Two researchers from SafeLabs have found vulnerabilities in Windows Print Spooler, a printing software used by Windows to print files. Though Microsoft has pushed an update to patch a bug earlier, the researchers have found a way to bypass the patch and takeover the target system with admin-level privileges.
Bug in Windows Printing Service Lets Attackers With Admin Privileges
Two researchers named Tomer Bar and Peleg Hadar has found bugs in Windows Print Spooler, a service that manages the printing jobs of a computer. The initial bug, tracked as CVE-2020-1048 was discovered and patched in May through a Microsoft’s Tuesday update. The bug could let attackers run a host machine with elevated privileges.
More specifically, the researchers were successful in altering the .SHD (Shadow data) and .SPL (Spoof file) files, that contain data belonging to a file (as metadata) and the actual files to be printed respectively. They have dissected the processes of Windows Print Spooler to learn how it works and discovered a way to bypass limits.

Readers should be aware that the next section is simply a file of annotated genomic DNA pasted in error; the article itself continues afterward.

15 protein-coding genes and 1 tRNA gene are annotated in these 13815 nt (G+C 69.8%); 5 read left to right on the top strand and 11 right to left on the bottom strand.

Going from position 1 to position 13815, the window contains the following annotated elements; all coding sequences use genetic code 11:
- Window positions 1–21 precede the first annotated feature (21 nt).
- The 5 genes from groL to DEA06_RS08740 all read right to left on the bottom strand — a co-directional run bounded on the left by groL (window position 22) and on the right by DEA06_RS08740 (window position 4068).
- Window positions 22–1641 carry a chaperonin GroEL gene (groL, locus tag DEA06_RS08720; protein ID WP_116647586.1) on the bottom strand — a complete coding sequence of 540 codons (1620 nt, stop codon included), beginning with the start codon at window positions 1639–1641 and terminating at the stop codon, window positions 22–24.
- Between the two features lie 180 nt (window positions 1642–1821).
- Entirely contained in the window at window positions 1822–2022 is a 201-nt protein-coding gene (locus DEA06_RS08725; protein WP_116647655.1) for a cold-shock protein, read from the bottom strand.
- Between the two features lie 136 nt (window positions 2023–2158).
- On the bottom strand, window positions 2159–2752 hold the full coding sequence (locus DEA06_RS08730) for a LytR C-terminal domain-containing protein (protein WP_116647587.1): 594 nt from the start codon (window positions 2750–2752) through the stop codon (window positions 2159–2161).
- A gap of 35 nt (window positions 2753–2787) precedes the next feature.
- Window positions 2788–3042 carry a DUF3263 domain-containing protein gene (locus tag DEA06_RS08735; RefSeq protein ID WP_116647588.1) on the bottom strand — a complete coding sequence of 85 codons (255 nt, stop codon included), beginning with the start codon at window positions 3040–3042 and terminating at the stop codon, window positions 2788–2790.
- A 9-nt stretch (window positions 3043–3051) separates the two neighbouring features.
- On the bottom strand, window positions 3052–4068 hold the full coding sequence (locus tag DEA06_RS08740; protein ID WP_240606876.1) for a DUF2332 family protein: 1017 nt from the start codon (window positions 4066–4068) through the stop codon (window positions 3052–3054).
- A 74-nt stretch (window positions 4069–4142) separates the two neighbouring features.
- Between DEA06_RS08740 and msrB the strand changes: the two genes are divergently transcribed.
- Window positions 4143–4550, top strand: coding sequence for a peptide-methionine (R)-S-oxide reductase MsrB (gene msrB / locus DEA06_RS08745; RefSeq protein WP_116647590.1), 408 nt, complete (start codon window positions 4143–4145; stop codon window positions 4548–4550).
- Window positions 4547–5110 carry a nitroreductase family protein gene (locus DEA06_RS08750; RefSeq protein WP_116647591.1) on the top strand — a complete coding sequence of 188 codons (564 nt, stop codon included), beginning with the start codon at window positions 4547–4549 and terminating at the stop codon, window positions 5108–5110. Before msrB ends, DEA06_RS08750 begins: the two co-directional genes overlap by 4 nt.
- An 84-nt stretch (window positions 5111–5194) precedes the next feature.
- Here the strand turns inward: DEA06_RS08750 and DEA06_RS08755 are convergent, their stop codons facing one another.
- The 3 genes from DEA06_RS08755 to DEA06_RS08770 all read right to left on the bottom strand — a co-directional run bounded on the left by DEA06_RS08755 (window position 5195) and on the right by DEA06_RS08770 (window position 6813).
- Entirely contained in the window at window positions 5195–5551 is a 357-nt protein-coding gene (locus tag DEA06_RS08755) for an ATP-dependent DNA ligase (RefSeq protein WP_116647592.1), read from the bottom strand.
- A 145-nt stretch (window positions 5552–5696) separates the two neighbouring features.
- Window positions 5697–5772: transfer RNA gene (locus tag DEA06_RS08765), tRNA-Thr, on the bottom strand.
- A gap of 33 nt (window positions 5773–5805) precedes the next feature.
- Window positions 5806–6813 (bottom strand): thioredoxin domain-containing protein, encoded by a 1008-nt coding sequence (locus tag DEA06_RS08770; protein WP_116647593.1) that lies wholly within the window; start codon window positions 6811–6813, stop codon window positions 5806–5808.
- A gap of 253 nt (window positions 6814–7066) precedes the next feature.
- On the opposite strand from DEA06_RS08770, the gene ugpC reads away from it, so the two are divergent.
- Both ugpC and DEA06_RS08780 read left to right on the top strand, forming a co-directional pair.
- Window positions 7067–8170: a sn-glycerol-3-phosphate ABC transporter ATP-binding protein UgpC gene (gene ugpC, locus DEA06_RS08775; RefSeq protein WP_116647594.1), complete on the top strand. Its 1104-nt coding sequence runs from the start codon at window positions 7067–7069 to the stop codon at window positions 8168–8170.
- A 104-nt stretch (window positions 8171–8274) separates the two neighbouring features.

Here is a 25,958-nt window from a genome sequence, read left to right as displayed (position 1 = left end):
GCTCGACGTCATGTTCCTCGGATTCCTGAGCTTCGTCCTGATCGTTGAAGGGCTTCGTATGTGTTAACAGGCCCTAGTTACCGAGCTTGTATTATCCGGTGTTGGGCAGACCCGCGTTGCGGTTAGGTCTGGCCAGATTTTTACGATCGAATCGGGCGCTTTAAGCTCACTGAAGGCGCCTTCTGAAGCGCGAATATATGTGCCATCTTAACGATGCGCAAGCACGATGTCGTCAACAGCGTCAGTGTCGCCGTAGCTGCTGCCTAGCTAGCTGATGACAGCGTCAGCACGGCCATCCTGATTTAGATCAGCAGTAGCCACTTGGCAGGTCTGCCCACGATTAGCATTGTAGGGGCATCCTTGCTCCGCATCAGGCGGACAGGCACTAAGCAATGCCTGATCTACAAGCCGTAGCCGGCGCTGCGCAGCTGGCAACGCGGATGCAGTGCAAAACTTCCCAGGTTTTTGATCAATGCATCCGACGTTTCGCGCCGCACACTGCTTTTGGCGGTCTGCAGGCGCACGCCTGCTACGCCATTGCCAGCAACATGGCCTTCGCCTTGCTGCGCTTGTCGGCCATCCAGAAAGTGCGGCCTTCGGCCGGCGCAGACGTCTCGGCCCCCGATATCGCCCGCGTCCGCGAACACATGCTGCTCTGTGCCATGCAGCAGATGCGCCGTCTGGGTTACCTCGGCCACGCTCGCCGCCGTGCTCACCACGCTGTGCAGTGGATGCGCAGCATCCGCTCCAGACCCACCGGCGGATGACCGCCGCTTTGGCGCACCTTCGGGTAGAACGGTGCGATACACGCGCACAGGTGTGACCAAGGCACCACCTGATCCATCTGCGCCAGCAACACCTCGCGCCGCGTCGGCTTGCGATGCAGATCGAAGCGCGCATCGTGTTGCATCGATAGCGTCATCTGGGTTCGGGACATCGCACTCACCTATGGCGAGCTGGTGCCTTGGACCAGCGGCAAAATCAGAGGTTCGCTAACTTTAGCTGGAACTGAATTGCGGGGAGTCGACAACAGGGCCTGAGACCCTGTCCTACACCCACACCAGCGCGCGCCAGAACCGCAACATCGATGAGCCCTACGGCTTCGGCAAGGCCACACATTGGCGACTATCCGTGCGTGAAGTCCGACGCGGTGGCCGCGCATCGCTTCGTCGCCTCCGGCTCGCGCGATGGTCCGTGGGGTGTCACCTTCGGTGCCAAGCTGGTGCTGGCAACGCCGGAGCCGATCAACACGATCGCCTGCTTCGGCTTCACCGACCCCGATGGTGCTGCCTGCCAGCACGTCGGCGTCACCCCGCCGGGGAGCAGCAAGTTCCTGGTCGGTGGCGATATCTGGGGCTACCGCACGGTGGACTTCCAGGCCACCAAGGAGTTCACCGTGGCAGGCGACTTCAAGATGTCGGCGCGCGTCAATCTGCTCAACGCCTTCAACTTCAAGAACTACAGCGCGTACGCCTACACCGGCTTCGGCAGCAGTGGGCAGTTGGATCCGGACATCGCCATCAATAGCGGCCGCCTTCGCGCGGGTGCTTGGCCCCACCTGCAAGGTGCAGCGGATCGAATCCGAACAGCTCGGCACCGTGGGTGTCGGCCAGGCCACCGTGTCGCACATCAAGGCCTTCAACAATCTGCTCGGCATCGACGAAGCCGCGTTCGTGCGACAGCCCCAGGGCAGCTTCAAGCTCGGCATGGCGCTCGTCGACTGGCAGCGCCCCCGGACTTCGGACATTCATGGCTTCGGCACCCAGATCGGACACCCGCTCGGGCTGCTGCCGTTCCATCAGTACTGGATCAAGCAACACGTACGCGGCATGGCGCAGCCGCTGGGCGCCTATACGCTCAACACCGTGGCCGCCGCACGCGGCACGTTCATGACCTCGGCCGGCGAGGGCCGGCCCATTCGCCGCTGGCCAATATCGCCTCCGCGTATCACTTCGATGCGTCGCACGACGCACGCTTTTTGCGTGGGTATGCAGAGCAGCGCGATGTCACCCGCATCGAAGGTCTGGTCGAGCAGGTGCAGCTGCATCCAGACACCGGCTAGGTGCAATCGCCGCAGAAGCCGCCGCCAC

Here, they found ProcessShadowJobs, a process that processes the .SHD files when the system is restarted. Moreover, the Print Spooler is found to be running with admin privileges even though the data fed into .SHD and .SPL is from a basic user. Thus, if the Print Spooler can be bluffed with fake files and start the process, the attackers can gain access, and even execute malicious code in the host system.
They proved this by injecting an arbitrary DLL (wbemcomn.dll) and fed a malicious SHD file into the print’s spooler. This gave the loaded by system when restarted, giving the researchers admin privileges since the files are written to System32 folder. More importantly, it was taken by other Windows services too as they didn’t verify the signature, but loaded the malicious DLL from an unexisting path!
Well, this was no longer a valid technique as Microsoft has sent patches in its May’s Monthly Tuesday update. But, the same researchers have found a way to bypass the patch and achieve the same privileges! A patch for this second vulnerability tracked as CVE-2020-1337 will receive a patch on August 11th, when Microsoft sends the August Tuesday update.
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